Sexy Tech and Snake Oil: The Affective Attraction and Vulnerability of Precision Medicine

Such collective sentiments were not limited to adjudications of value or the worthiness of particular bodies as the subjects of precision; they also animated the quest for precision, the pursuit of cure and the trajectories these set in motion. As a number of oncologists explained, the project of precision has inspired new ways of thinking and new modes of treatment:

TRAINEE ONCOLOGIST #3: The paradigm’s kind of shifting ... I mean, yeah, I think that’s the big, evolving thing for us ... I think more and more, even as a trainee, we’re starting to think like that, ‘What’s the underlying biology and how can we target this tumour in a different way?’ Because, I guess, chemotherapy is scattergun, isn’t it? And now we have this sexy new tech where we can understand so much more about these tumours, and then we have drags as well. So it’s really changed how we think, from a treatment point of view.

While precision and its associated ‘sexy tech’ might represent a new scientific paradigm, in oncology there is another set of political and economic dimensions that are increasingly driving innovation and shaping the practice of cancer care: the profit motives of pharmaceutical and biotech companies. While the flows of financial capital through pharmaceutical research and development no doubt influence how oncology is currently practiced, this happens in ways that are not always straightforward, nor entirely divorced from various affective desires of clinicians. Talking about the role of private industry in oncology, one clinician put it the following way:

ONCOLOGIST #6: It’s nice for us, from a science perspective ... That’s helping generate the science. It’s driving that ... But again, I think it comes back to that those companies - as much as they’re doing the science, they’re there to make money. And they don’t say that, but you know their secondary aim is to help human beings. I’m sure their principal aim is to make money.

The same entanglement of collective sentiment and financial markets often leaves patients vulnerable to the logics of cure-at-any-cost that are so pervasive in our cultural milieu. As one oncologist explained:

ONCOLOGIST #4: I think cancer is uniquely primed, because you have people who are desperate with a disease ... It’s ripe for metaphor and for desperation and for the selling of-

ONCOLOGIST #1: Snake oil.

ONCOLOGIST #4: - purported cures that really have no basis in reality. That’s where we’re at in cancer.

Much of our analysis across the previous chapters has teased out the various social, relational, temporal and normative dimensions that make us ‘primed’ to search for certainty, answers and, ultimately, cures in cancer. Part of this is driven by popular media spins on new discoveries, which fuel patient expectations:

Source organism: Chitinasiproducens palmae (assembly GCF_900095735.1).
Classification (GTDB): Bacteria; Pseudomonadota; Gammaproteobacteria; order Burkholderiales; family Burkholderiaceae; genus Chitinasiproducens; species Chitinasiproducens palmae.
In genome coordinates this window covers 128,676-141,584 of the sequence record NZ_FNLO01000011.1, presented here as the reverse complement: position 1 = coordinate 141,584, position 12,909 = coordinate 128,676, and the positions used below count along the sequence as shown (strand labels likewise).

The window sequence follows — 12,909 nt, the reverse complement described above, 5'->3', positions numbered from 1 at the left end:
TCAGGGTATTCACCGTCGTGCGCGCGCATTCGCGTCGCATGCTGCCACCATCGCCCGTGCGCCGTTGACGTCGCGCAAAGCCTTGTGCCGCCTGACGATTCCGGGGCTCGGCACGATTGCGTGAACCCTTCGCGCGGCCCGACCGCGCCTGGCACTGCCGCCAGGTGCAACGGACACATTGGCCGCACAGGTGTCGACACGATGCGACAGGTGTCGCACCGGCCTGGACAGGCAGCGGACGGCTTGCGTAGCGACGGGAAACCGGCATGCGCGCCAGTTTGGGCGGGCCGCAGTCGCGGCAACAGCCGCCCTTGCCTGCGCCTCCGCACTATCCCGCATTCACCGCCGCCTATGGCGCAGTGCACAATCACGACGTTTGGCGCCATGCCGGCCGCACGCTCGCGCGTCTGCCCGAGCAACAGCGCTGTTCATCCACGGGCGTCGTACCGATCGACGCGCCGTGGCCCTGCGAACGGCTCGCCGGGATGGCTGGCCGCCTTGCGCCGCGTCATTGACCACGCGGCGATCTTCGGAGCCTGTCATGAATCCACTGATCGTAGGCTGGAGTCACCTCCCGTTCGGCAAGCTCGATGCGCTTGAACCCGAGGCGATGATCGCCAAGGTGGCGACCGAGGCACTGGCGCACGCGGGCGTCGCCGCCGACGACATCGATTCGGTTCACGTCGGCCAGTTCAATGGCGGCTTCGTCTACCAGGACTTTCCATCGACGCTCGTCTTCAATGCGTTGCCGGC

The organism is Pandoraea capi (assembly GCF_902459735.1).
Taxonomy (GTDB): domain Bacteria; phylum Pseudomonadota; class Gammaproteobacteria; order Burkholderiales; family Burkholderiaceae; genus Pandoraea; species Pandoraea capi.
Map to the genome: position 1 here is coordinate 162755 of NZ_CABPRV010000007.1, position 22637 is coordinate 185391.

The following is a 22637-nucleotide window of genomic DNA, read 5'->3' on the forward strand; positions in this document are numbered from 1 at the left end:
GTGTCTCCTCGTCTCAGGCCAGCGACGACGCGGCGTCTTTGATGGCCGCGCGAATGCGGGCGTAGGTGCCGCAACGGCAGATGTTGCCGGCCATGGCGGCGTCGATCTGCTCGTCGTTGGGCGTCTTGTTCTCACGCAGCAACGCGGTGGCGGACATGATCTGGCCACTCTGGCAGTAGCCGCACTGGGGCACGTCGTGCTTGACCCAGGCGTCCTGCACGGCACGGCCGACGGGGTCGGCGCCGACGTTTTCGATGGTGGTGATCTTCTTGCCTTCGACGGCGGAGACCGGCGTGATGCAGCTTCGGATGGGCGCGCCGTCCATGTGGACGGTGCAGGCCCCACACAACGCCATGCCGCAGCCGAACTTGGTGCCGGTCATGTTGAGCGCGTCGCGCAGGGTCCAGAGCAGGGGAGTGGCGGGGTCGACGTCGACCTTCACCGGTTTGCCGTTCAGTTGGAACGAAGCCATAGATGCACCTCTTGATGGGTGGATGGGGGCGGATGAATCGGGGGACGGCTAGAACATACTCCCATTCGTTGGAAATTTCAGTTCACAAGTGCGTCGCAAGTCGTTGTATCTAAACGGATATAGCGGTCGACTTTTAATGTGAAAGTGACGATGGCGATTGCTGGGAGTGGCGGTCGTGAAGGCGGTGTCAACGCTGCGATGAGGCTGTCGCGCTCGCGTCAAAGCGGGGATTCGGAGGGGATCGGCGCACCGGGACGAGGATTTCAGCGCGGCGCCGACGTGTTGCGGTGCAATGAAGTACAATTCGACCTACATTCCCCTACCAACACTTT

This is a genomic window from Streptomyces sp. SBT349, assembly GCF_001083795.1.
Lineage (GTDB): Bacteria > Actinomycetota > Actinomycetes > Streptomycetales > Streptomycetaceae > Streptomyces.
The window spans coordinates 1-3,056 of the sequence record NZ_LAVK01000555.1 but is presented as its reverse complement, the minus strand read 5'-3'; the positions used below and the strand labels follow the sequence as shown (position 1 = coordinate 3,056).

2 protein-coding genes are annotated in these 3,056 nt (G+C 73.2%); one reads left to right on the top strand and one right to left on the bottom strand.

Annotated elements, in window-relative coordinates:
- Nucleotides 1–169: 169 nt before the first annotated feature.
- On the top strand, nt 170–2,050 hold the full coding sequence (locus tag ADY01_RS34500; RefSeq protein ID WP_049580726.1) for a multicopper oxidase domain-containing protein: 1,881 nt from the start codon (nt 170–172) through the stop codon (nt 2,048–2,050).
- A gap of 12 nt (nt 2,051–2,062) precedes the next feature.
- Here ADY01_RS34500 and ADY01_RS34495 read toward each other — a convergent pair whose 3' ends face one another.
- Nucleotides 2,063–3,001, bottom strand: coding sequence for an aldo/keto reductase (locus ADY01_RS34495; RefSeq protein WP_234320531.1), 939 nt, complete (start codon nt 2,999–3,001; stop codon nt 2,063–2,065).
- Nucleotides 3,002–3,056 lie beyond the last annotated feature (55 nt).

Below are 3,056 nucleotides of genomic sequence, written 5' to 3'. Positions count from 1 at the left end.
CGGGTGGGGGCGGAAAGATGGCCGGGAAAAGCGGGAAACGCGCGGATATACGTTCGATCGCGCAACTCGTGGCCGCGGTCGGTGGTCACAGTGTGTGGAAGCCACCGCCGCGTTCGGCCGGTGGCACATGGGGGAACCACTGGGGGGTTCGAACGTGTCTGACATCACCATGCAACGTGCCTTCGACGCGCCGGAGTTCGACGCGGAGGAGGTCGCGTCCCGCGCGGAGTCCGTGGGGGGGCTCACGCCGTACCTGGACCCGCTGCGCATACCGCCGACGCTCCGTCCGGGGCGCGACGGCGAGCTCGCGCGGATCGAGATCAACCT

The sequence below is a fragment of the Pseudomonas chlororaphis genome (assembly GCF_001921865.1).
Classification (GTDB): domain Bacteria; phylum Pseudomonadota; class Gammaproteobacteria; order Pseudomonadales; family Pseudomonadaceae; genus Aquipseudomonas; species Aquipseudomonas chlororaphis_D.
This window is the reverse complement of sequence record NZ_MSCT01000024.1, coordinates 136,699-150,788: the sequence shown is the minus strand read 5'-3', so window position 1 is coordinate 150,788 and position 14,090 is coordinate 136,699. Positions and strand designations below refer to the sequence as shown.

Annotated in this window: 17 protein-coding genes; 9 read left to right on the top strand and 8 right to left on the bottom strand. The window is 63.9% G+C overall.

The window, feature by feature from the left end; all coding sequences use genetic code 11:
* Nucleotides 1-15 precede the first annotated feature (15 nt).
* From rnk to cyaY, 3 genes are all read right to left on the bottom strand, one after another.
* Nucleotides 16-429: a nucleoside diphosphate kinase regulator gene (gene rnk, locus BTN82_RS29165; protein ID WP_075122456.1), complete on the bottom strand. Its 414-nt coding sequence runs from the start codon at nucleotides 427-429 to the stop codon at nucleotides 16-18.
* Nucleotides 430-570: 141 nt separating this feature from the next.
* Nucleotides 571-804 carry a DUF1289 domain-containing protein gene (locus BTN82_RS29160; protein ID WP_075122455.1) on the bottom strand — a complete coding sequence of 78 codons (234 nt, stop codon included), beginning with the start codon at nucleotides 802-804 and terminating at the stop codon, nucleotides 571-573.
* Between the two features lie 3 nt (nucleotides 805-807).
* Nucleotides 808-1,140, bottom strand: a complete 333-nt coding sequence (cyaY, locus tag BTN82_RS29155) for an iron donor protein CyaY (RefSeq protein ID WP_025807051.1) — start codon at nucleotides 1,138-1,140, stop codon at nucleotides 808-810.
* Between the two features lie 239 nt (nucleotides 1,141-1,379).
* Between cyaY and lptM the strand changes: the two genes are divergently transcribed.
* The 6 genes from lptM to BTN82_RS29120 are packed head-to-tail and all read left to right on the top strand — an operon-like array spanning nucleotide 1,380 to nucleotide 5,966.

TRAINEE ONCOLOGIST #7: So for example, with immunotherapy, people are aware of immunotherapy through the media and in talking about things, especially lab work at the moment. And they tell you about this trial, ‘I saw it on the news. What’s going on? Can you ...’ And you have to kind of temper their expectations because some of this stuff is literally just run off the bench. It’s very exciting, but experience will tell us that ten years is about the time before it goes into routine clinical practice. And so a lot of the patients have to be managed in their expectations on when these things will be coming out. And still maintaining hope, but being realistic.

Widespread enchantment with precision, alongside its uneven institutionalisation across cancer care in Australia, has led to a situation in which clinical possibilities do not always live up to the expectations that have been created, particularly in the public sphere. Another oncologist spoke similarly of the difficulties presented by media excitement about new technologies and translation of medical knowledge and expertise, and the potential for patient misinformation or confusion:

ONCOLOGIST #4: |We] still get the patients expecting immunotherapy. They’ll still walk in with this article saying, ‘Immunotherapy is the way forward’, and it’s like, ‘Yeah, but that’s the wrong cancer.’

This illustrates the complicated interplay between the affective enchantment with the future of precision care and the clinical realities of day-to-day cancer care. Of course, this is not to say that the two are necessarily distinct - indeed, as the clinicians highlighted in their varied accounts, the two intersect in increasingly inseparable ways. Current clinical practice routinely runs into the hopeful future that precision medicine promises. Yet how they intersect, the vulnerabilities that result and to what end remain important questions that the attraction of therapeutic innovation tends to obscure.

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